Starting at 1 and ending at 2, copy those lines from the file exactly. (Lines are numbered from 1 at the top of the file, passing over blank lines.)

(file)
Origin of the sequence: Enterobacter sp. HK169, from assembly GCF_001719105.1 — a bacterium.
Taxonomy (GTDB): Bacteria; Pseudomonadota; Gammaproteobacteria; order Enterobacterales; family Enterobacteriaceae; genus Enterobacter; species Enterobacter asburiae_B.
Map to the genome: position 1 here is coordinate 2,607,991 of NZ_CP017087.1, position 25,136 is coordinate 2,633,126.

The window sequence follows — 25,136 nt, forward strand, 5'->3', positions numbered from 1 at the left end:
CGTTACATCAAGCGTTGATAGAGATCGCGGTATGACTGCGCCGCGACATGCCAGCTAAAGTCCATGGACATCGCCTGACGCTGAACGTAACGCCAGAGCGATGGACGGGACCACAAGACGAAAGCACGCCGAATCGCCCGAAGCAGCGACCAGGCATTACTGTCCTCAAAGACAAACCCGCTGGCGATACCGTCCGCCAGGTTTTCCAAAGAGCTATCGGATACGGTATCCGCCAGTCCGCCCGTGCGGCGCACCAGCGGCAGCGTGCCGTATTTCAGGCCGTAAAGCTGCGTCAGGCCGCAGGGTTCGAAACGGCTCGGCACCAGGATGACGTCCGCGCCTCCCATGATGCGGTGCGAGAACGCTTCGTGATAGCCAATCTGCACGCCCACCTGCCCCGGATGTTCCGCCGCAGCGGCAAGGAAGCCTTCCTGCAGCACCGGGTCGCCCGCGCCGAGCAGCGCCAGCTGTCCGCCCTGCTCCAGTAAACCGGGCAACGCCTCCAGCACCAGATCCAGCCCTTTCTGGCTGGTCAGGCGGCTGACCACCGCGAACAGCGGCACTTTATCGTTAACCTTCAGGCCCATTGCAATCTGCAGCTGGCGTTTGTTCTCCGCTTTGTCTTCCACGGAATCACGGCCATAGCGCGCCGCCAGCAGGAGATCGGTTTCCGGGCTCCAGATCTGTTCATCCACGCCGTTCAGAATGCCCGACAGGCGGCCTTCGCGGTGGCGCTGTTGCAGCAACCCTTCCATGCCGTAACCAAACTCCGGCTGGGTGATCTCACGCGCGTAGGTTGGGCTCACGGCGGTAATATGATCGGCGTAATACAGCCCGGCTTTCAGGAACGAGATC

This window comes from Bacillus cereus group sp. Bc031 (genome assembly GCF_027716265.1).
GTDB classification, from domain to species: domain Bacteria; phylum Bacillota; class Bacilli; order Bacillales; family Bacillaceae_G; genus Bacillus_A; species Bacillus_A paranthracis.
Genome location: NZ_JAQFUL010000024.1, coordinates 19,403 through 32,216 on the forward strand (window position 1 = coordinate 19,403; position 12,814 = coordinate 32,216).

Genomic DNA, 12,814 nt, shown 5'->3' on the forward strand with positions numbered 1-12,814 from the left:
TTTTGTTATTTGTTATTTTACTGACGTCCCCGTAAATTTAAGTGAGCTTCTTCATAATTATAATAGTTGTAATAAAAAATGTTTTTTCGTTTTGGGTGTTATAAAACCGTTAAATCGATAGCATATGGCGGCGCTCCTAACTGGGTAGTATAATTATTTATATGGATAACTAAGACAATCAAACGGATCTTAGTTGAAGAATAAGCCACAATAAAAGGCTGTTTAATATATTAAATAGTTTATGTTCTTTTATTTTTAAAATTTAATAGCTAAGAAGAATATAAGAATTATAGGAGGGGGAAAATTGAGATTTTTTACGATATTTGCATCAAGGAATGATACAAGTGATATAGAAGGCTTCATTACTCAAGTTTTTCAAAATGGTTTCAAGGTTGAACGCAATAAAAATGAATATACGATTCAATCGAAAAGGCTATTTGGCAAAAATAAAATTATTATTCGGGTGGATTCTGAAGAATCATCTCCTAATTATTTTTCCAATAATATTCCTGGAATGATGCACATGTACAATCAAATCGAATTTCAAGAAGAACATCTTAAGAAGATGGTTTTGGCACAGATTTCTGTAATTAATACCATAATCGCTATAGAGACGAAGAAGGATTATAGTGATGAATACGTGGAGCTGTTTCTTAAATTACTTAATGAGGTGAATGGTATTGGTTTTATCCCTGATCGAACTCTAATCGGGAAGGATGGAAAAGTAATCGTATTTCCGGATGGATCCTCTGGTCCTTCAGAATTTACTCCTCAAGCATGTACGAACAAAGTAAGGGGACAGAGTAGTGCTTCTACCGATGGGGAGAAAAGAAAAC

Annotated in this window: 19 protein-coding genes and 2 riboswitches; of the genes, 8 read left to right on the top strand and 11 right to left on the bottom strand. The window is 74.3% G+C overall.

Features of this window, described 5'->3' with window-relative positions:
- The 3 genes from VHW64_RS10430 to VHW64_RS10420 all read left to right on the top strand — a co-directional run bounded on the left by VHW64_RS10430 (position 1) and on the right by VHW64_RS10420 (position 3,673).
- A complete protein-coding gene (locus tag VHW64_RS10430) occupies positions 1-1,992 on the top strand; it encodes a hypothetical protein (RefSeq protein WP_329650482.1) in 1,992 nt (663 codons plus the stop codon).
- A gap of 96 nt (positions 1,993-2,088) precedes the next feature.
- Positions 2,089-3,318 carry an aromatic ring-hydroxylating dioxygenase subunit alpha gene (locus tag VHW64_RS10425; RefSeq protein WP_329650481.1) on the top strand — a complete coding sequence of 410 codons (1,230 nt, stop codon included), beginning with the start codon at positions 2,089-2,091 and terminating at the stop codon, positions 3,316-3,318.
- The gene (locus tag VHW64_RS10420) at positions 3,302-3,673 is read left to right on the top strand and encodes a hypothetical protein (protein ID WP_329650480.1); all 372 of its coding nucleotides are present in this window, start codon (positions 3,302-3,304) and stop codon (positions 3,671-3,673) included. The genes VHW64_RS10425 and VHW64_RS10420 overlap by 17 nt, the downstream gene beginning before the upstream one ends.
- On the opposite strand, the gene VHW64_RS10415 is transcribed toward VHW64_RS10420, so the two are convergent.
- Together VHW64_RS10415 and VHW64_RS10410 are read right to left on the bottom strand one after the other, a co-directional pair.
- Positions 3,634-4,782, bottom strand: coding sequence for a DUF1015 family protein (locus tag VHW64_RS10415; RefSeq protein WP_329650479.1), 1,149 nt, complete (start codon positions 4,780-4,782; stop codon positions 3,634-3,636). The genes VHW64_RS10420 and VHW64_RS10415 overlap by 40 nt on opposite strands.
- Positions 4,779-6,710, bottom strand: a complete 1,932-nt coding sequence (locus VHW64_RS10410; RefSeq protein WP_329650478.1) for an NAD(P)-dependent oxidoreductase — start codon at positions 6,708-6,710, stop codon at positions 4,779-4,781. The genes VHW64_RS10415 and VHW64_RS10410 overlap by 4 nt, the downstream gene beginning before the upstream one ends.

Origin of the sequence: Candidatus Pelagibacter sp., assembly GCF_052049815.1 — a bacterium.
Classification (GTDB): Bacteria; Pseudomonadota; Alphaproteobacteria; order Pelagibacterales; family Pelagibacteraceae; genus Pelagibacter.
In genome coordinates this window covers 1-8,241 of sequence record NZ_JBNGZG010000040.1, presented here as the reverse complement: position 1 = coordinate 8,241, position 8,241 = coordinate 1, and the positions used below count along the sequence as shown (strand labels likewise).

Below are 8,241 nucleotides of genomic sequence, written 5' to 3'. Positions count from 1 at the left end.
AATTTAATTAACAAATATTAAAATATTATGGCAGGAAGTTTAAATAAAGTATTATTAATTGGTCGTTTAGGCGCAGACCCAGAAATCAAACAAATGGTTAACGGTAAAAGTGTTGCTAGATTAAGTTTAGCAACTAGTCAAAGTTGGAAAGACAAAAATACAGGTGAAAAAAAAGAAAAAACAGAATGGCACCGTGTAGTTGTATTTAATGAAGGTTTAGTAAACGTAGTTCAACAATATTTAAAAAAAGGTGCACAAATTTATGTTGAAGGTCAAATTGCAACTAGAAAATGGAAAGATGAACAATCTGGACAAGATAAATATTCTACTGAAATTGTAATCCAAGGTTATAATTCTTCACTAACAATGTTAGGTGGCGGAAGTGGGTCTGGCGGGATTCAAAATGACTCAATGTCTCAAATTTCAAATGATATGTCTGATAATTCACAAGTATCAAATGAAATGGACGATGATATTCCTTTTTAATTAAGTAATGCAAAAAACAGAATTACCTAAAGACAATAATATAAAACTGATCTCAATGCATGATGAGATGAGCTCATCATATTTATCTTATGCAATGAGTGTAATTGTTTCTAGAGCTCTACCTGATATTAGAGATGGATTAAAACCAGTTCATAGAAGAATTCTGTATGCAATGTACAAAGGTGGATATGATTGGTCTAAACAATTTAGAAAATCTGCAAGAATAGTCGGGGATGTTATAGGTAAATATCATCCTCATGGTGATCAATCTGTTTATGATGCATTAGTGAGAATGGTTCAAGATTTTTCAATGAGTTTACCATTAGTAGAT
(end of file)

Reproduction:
Origin of the sequence: Enterobacter sp. HK169, from assembly GCF_001719105.1 — a bacterium.
Taxonomy (GTDB): Bacteria; Pseudomonadota; Gammaproteobacteria; order Enterobacterales; family Enterobacteriaceae; genus Enterobacter; species Enterobacter asburiae_B.